One major case of such missile proliferation was revealed in 2006, when the Lebanese terrorist group Hezbollah used a Chinese-made C-802 anti-ship cruise missile, obtained from Iran, to attack and sink an Israeli patrol boat during the summer conflict with Israel.
As the trial of Petty Officer 2nd Class Matthew McCabe was set to open this week in Norfolk, Va., an unlikely witness from afar waited for the telephone to ring, reports special correspondent Rowan Scarborough.
The defense team for Petty Officer McCabe, a Navy SEAL who is charged with striking a captured terrorist in Iraq, wanted Rep. Dan Burton to testify via telephone about the huge amount of public support for the defendant and two other SEALs already acquitted in the case.
But the call to Mr. Burton never came. The military judge ruled against a defense motion to dismiss the assault charge before the hookup with the congressman could be made.
Inside the Ring asked Mr. Burton, one of the SEALs’ biggest supporters in Congress, what he would have told the judge. The three commandos had captured Ahmed Hashim Abed, an accused al Qaeda terrorist who is suspected of planning the killings of four Blackwater security guards in Fallujah in 2004.
“There’s no question that the overwhelming percentage of the American people are very, very upset that three Navy SEALs who risked their lives to capture this al Qaeda terrorist … that they’re even being considered for a court-martial,” said Mr. Burton, Indiana Republican.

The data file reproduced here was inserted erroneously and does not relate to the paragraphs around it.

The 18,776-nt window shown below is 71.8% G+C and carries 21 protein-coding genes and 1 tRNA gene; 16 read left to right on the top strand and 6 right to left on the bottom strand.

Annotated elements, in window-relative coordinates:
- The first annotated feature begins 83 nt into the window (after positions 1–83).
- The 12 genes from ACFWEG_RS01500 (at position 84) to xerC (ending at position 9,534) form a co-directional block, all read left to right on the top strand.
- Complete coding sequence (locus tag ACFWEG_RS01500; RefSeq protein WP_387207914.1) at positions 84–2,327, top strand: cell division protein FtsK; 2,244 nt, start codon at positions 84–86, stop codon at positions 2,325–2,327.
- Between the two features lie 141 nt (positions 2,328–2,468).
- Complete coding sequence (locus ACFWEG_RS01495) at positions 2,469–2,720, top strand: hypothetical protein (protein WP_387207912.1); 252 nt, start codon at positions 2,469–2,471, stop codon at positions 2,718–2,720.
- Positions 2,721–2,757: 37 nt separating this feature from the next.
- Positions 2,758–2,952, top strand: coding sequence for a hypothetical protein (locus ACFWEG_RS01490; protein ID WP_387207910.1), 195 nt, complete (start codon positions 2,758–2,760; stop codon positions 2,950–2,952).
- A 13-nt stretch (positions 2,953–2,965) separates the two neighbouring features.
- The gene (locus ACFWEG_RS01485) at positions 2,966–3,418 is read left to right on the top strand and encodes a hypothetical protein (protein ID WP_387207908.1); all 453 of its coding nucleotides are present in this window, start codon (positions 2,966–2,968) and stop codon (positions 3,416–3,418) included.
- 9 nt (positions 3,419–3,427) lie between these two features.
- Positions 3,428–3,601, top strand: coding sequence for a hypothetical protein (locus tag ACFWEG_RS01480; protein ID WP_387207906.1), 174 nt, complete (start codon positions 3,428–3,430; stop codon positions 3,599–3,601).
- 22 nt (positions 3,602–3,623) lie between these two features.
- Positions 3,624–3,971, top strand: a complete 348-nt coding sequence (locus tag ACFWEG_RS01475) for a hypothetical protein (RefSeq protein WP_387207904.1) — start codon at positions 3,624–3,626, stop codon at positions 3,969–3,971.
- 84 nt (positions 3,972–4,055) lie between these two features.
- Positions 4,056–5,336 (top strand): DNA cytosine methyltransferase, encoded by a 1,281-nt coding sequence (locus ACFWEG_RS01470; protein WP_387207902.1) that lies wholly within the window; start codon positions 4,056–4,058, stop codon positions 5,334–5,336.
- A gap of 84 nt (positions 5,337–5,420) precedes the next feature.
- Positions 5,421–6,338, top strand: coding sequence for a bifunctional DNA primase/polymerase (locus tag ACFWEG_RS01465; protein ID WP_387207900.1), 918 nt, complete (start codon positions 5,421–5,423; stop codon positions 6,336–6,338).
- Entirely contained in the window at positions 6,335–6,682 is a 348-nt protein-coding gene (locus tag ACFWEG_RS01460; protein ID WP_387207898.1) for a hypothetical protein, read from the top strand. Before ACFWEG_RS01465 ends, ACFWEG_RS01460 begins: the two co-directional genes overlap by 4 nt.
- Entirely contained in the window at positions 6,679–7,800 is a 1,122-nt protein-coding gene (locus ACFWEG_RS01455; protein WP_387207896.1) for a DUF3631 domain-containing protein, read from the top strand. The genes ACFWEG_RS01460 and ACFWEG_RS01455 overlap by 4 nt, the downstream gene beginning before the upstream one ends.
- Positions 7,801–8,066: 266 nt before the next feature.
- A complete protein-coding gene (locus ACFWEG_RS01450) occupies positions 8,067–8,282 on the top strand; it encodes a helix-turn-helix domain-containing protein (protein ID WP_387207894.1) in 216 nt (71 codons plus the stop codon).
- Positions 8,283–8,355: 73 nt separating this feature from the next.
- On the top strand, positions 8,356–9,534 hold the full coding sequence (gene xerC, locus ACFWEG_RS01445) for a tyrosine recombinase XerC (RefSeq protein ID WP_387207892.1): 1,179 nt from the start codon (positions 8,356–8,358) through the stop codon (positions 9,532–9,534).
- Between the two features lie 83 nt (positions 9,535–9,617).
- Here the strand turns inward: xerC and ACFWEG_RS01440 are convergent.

Mr. Burton said manuals used to train al Qaeda terrorists direct them to “always claim torture or mistreatment if they are captured, and that’s exactly what this guy has done. And it’s made it into an international incident.”
“And it sends a terrible, terrible signal to our military personnel in the field, the men and women in Afghanistan and Iraq, that they’re even considering prosecuting these people in a court-martial for doing their job because some guy who did a horrible thing to four contractors is saying that happened,” the congressman added.
Maj. Gen. Charles Cleveland, who heads U.S. Central Command’s special operations component, originally moved to punish the three SEALs at nonjudicial proceedings. But the SEALs maintained their innocence and rejected the offer. Gen. Cleveland then filed criminal charges and ordered the trials.
In December, Mr. Burton spearheaded a letter signed by 40 Republican lawmakers to Gen. Cleveland demanding that he drop all charges.
Petty Officer McCabe is expected to hear a jury verdict in Norfolk by Friday.
Marine Corps Lt. Gen. John Paxton, director of operations for the Joint Chiefs of Staff, disclosed on Wednesday the military’s strategy for taking control of the key Afghan city of Kandahar in coming weeks.
“Our operation in Kandahar is named Hamkari, which in Dari means cooperation,” Gen. Paxton told the House Armed Services Committee.